With Nowruz just around the corner, The Skirball Cultural Center and the Irvine Barclay Theatre will celebrate the Persian New Year with two very special concerts by the Grammy-nominated Ghazal Ensemble on March 15 and 17. Kamancheh (traditional Iranian fiddle) player Kayhan Kahlor and sitarist, Shujaat Hussain Khan , reunite to perform their dazzling blend of classical Persian and Indian music traditions and debut new works, joined this time by Sandeep Das on tabla.
The Ghazal Ensemble take their name from the ancient, pre-Islamic Arabic word, gȧzal ( غزال pronounced: /gǝzǝl/), which originated in North Africa and the Middle East during the seventh century. The term denotes a lyric poem based on 'a series of couplets woven together by a very precise rhyming structure,' where a portion of the first line is maintained throughout in a convention known as radif. By way of the Silk Road trade route, the gȧzal eventually spread to Persia in the 12th century, where it was pronounced 'ghazal' and popularized by Sufi poets and mystics like Rumi and Hafez, before traveling to India by way of Urdu poets like Ghalib. In the 19th century, ghazals were set to music and eventually made their way to Europe, where they were popularized by German writers like Goethe and Friedrich Rückert.
Formed in 1995, Kayhan Kahlor and Shujaat Hussain Khan decided to collaborate within 20 minutes of meeting one another during an exploratory rehearsal in Los Angeles. Together, they released the ensuing Silk Road series: Lost Songs of the Silk Road (1997), As Night Falls on the Silk Road (1998), and Moonrise on the Silk Road (2005). The Ghazal Ensemble was nominated in 2003 for a Grammy for The Rain, a magnificent ECM recording of their live 2001 concert in Bern, Switzerland. I play the track, "Eternity," from that album on this week's Rhythm Planet show as a taste of what we have to look forward to with the upcoming March 15 and 17 performances.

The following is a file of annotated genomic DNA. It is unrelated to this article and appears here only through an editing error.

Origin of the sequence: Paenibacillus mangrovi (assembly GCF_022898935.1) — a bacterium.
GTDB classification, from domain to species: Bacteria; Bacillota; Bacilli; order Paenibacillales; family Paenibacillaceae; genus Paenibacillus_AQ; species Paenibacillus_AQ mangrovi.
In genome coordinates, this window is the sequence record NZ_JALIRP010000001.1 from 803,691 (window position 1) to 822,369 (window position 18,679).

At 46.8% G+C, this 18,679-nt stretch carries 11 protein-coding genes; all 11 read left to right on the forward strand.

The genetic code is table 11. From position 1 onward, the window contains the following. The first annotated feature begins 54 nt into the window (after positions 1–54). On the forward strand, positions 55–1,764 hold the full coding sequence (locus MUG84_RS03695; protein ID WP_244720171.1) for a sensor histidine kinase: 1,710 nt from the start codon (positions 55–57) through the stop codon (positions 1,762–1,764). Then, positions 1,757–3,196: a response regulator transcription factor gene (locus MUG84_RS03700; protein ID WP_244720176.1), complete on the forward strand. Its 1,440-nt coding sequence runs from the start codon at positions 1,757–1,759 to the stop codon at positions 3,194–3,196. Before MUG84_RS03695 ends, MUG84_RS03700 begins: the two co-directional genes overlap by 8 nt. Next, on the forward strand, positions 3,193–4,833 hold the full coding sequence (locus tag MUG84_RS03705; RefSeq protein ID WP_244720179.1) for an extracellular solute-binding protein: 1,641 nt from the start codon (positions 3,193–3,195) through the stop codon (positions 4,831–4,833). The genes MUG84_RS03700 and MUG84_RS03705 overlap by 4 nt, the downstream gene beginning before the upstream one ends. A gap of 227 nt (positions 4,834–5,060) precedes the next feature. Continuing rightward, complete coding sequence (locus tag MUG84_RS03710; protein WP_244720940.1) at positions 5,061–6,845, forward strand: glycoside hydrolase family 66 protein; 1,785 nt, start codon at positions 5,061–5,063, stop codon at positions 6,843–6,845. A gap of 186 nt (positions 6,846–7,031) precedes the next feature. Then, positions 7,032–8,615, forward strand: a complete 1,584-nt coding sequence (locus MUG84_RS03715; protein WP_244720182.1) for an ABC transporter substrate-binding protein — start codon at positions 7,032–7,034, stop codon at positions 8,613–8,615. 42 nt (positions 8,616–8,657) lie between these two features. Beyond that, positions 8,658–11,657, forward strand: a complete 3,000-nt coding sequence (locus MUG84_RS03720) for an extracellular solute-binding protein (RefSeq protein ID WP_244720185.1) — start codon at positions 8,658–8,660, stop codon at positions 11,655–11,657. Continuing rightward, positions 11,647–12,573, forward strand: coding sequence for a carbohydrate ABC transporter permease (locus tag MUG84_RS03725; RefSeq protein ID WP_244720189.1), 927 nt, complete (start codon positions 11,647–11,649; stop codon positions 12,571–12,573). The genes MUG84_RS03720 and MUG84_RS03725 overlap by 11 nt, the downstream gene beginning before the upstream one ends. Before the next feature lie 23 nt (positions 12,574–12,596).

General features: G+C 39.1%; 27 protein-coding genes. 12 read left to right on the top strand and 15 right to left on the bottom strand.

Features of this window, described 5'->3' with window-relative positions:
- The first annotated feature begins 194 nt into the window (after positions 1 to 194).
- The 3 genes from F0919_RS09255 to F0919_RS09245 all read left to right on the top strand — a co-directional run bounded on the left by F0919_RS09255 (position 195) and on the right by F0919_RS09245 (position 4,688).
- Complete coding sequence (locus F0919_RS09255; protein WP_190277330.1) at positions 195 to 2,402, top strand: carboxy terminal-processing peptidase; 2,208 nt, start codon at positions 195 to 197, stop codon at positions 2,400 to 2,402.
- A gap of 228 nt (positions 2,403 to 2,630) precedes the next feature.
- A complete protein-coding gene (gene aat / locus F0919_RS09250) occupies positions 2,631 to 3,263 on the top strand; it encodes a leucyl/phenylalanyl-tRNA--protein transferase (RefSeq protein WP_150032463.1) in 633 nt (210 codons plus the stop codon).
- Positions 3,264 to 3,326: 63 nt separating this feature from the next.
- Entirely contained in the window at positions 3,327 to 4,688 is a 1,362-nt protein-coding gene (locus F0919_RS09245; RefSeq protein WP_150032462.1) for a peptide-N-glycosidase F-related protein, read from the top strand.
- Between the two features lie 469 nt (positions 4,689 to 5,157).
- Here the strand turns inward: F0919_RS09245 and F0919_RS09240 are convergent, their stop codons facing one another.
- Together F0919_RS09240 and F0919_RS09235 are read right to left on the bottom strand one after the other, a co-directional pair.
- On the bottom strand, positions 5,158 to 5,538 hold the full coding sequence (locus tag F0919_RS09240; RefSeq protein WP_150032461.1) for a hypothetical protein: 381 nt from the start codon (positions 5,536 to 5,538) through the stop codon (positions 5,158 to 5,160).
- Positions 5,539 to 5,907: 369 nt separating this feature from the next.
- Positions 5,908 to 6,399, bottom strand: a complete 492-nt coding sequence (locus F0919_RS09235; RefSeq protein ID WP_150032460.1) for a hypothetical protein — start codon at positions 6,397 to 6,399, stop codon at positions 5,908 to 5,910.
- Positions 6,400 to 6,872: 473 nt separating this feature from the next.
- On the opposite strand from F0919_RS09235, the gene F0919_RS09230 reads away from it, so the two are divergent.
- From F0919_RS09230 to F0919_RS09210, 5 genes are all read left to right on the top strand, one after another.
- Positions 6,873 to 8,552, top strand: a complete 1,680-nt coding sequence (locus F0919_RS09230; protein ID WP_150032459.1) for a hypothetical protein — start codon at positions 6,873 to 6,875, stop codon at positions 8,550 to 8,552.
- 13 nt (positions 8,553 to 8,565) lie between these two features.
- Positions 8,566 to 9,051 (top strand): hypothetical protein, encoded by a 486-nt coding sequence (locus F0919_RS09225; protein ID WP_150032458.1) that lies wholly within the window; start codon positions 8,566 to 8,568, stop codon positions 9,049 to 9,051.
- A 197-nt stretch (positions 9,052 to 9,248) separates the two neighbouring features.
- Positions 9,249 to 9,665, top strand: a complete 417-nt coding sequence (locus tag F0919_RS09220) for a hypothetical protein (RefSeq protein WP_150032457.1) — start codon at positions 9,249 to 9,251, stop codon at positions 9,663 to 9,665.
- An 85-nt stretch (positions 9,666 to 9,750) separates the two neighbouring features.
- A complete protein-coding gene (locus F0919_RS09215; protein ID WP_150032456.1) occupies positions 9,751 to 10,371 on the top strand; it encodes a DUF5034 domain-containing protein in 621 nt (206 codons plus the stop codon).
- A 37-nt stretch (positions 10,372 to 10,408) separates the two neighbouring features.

Culling from their respective centuries-old music traditions, the Persian dastgāh and the Indian Hindustani raga share inherent formal elements that encourage this scintillatingly creative dialogue. Mesmerizing and rapturous, "Eternity" follows the long-form improvisational raga arc, recalling the lyrical poem structure of a ghazal . Together, Kahlor and Khan explore and revisit traditional motifs throughout the piece, weaving together harmonies with their finely filigreed playing into an intricate, rhapsodic tapestry that gradually builds to an ecstatic climax.
Three-time Grammy nominee Kayhan Kahlor is an internationally renowned virtuoso on kamancheh who has been instrumental in popularizing Persian music in the west and is a driving creative force in today's world music scene. Kahlor is also a member and composer for Yo-Yo Ma's Silk Road Ensemble.
Sitar virtuoso Shujaat Hussain Khan's musical pedigree extends back seven generations as the son and disciple of the late, revered Ustad Vilayat Khan. He belongs to the Imdad Khan gharana or tradition of the sitar, and his playing style, gayaki ang, is imitative of the subtleties of the human voice.
The pair are backed this time around by the exacting rhythms of young leading tabla virtuoso, Sandeep Das, a disciple of the late maestro Pandit Kishan Maharaj of the Benares gharana. He has built a diverse international career collaborating with other genre-crossing artists, among them Yo-Yo Ma's Silk Road Ensemble.
Each of these artists has already achieved virtuosic status within his own classical tradition, but as musical cousins, the Ghazal Ensemble will explore the rich cross-pollination of their musical DNA through inspired improvisations that promise to fascinate.
I've been told that tickets for both shows are selling quickly, as this rare opportunity to see the trio in performance is a blessing not to be missed! Click these links to purchase tickets or for more information about the Ghazal Ensemble at The Skirball Cultural Center on March 15 and the March 17 concert at the Irvine Barclay Theatre . To view the full US/Canada tour schedule, click here .